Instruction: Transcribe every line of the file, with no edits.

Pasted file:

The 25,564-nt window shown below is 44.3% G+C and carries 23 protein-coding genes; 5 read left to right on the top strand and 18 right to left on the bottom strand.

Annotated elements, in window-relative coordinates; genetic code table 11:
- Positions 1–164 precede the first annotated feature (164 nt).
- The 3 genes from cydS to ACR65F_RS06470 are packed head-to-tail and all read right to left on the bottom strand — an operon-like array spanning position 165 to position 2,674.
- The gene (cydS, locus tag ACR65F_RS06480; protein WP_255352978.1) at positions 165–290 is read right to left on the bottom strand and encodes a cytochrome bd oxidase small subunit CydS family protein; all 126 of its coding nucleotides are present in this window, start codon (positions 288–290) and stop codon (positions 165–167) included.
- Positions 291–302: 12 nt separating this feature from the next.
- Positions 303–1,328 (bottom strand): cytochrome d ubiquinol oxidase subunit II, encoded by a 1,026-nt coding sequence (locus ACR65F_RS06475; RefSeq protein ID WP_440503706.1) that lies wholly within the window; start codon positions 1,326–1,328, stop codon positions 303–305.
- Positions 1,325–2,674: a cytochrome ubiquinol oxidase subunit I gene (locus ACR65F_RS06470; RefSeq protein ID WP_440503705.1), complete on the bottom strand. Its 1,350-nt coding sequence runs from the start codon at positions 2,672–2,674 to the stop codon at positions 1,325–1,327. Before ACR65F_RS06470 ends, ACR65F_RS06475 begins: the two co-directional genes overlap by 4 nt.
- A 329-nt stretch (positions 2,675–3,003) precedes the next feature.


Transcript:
The 25,564-nt window shown below is 44.3% G+C and carries 23 protein-coding genes; 5 read left to right on the top strand and 18 right to left on the bottom strand.

Annotated elements, in window-relative coordinates; genetic code table 11:
- Positions 1–164 precede the first annotated feature (164 nt).
- The 3 genes from cydS to ACR65F_RS06470 are packed head-to-tail and all read right to left on the bottom strand — an operon-like array spanning position 165 to position 2,674.
- The gene (cydS, locus tag ACR65F_RS06480; protein WP_255352978.1) at positions 165–290 is read right to left on the bottom strand and encodes a cytochrome bd oxidase small subunit CydS family protein; all 126 of its coding nucleotides are present in this window, start codon (positions 288–290) and stop codon (positions 165–167) included.
- Positions 291–302: 12 nt separating this feature from the next.
- Positions 303–1,328 (bottom strand): cytochrome d ubiquinol oxidase subunit II, encoded by a 1,026-nt coding sequence (locus ACR65F_RS06475; RefSeq protein ID WP_440503706.1) that lies wholly within the window; start codon positions 1,326–1,328, stop codon positions 303–305.
- Positions 1,325–2,674: a cytochrome ubiquinol oxidase subunit I gene (locus ACR65F_RS06470; RefSeq protein ID WP_440503705.1), complete on the bottom strand. Its 1,350-nt coding sequence runs from the start codon at positions 2,672–2,674 to the stop codon at positions 1,325–1,327. Before ACR65F_RS06470 ends, ACR65F_RS06475 begins: the two co-directional genes overlap by 4 nt.
- A 329-nt stretch (positions 2,675–3,003) precedes the next feature.